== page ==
Research paper by Michael M Marks, Dornubari D Lebari, Anthony W AW Solomon, Stephen P SP Higgins

Indexed on: 07 Sep '14Published on: 07 Sep '14Published in: International journal of STD & AIDS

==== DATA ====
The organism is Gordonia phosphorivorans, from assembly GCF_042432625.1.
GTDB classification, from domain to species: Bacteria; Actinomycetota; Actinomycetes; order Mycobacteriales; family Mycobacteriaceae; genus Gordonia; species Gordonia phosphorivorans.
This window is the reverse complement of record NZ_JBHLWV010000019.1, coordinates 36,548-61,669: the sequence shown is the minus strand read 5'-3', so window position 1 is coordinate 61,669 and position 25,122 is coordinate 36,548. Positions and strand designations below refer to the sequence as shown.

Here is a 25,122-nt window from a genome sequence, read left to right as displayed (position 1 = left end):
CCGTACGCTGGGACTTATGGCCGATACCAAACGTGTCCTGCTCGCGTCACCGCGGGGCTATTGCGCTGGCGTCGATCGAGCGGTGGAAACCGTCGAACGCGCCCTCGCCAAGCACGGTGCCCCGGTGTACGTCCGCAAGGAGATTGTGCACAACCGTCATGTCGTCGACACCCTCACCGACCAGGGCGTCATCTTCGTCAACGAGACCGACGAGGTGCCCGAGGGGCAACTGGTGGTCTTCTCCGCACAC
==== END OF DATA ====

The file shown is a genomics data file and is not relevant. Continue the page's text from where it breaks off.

Yaws is a non-venereal endemic treponemal infection caused by Treponema pallidum sub-species pertenue, a spirochaete bacterium closely related to Treponema pallidum ssp. pallidum, the agent of venereal syphilis. Yaws is a chronic, relapsing disease predominantly affecting children living in certain tropical regions. It spreads by skin-to-skin contact and, like syphilis, occurs in distinct clinical stages. It causes lesions of the skin, mucous membranes and bones which, without treatment, can become chronic and destructive. Treponema pallidum ssp. pertenue, like its sexually-transmitted counterpart, is exquisitely sensitive to penicillin. Infection with yaws or syphilis results in reactive treponemal serology and there is no widely available test to distinguish between these infections. Thus, migration of people from yaws-endemic areas to developed countries may present clinicians with diagnostic dilemmas. We review the epidemiology, clinical presentation and treatment of yaws.